Below Zero: The Challenges and Role of Automation in Cold Storage Warehouses 

by Prime Robotics
May 1, 2024
cold storage warehouse

Cold storage warehouses play a critical role in storing and preserving perishable or temperature-sensitive goods—such as food products, medicines, and chemicals. These facilities are equipped with cooling systems to maintain specific temperature ranges and ensure the quality, safety, and shelf-life of stored goods. 

Cold storage warehouses use various technologies and automation solutions to optimize temperature control, inventory management, and operational efficiency. These systems help ensure products maintain the highest quality until they reach the end user. 

Below, we explore key features of cold storage warehouses, common challenges faced by operators, and innovative solutions that drive success in these extreme environments. 

Key Components of Cold Storage Warehouses 

Cold storage warehouses feature several key elements to control temperatures and preserve perishable goods. These include insulation materials, vapor barriers, refrigeration systems, temperature sensors, and monitoring devices. The layout and organization of these facilities should maximize storage capacity and facilitate efficient product retrieval while allowing proper airflow and temperature distribution. 

Security measures, fire suppression systems, and backup power sources or generators are essential to protect products and maintain operations in unforeseen circumstances. Cold storage facilities should also have a robust inventory management system. Warehouse management software, radio-frequency identification (RFID) technology, and barcode scanners enable accurate tracking, efficient order fulfillment, and real-time inventory monitoring. 

Cold Storage Challenges and Considerations  

Operating a cold storage warehouse comes with unique challenges. Here are a few common issues that impact the productivity of cold storage facilities, and how automation may help overcome them. 

Various types of goods with different requirements: 

Different products have different storage and handling requirements. Failing to meet these may compromise product safety and quality. This makes running a cold storage warehouse more difficult than traditional warehouses with less sensitive items.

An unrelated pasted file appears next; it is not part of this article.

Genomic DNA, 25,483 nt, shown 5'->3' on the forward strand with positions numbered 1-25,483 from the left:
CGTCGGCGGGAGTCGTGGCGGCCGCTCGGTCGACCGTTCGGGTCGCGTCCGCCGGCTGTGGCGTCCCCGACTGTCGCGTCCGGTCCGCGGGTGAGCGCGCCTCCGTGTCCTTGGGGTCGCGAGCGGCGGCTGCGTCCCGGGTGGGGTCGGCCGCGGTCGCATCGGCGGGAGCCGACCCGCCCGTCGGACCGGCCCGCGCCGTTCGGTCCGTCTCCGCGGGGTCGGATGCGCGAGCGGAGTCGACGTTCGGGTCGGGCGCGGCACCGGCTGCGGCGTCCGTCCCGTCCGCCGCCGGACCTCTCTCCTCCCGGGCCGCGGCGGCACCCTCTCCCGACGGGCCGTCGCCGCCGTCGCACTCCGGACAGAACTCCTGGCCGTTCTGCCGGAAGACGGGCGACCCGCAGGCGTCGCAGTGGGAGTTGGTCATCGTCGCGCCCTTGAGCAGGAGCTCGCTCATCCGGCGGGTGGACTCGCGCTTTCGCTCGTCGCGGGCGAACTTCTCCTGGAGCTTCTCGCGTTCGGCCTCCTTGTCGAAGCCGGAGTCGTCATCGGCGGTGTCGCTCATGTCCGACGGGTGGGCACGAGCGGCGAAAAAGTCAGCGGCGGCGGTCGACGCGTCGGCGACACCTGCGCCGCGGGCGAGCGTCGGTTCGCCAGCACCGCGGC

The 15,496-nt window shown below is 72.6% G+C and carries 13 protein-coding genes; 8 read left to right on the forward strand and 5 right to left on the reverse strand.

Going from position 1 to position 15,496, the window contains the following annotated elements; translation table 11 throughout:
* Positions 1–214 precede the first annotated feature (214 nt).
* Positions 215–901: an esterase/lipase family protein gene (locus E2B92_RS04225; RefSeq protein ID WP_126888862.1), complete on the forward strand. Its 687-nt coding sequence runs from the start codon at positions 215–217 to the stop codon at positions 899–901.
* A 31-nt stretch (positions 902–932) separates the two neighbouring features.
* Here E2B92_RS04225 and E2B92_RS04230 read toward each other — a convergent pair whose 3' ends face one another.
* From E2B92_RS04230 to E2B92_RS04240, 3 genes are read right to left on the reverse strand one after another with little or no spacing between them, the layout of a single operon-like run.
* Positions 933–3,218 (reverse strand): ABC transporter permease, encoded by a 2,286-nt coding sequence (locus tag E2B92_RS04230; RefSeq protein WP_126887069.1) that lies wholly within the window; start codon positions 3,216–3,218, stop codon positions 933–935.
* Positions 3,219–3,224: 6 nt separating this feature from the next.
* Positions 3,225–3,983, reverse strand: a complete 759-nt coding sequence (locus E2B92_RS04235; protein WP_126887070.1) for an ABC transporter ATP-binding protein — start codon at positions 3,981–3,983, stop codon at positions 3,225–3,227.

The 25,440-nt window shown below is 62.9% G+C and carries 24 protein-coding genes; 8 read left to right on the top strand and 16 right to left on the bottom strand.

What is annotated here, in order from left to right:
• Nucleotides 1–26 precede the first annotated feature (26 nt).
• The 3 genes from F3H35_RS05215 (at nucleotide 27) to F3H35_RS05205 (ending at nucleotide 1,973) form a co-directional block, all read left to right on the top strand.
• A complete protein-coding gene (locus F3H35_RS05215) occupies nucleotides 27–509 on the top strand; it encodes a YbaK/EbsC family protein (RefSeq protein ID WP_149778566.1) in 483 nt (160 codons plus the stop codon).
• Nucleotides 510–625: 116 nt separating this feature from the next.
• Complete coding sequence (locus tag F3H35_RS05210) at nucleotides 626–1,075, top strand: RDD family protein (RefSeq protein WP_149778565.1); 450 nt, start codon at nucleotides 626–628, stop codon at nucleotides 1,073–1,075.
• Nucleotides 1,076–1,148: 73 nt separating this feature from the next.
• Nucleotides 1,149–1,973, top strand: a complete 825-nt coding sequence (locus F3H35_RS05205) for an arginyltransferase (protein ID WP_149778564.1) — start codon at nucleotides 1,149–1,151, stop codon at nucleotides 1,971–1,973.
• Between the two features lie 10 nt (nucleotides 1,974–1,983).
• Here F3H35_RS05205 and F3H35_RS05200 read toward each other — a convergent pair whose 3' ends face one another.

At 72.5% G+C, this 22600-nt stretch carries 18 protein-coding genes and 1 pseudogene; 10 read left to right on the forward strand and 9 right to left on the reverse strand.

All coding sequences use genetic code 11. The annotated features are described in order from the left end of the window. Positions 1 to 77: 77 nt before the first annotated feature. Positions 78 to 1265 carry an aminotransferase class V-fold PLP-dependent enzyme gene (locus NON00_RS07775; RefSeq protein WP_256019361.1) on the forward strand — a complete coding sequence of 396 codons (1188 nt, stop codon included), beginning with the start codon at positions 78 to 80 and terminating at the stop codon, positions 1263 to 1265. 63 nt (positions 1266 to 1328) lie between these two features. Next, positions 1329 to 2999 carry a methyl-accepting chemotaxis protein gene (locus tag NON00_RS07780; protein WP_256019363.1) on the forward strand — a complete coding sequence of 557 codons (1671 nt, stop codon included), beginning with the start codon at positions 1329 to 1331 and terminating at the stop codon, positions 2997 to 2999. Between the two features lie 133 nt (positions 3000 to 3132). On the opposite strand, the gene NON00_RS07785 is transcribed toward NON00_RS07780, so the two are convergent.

For example, the same facility may handle everything from fresh produce and ice cream to pharmaceutical products. These items require different temperature and humidity levels. The warehouse must consistently maintain these specific conditions and prevent cross-contamination between products. Modular insulated wall systems or compartmentalized refrigerated containers may be used to create this separation. Automated solutions, like Prime’s cold pallet-moving robot, are designed to withstand both frozen and refrigerated cold storage environments, allowing the seamless movement of goods through different climates and sections of the warehouse. 

Optimizing storage space: 

Maximizing the use of available climate-controlled storage space is another challenge facilities face. Traditional methods like pallet racking require several operating aisles for forklifts, limiting total storage space. 

High-density storage systems, which store goods vertically in racks, are a more efficient option for temperature-controlled warehouses. These systems reduce the number of operating aisles and make better use of space. Within an automated storage and retrieval system (AS/RS), automated pallet shuttles effortlessly move and store heavy pallets with a wide range of SKUs vertically. This allows cold storage warehouses to store more goods within the same footprint without needing to expand—an important benefit to offset the high costs of running these facilities. 

Operational disruptions: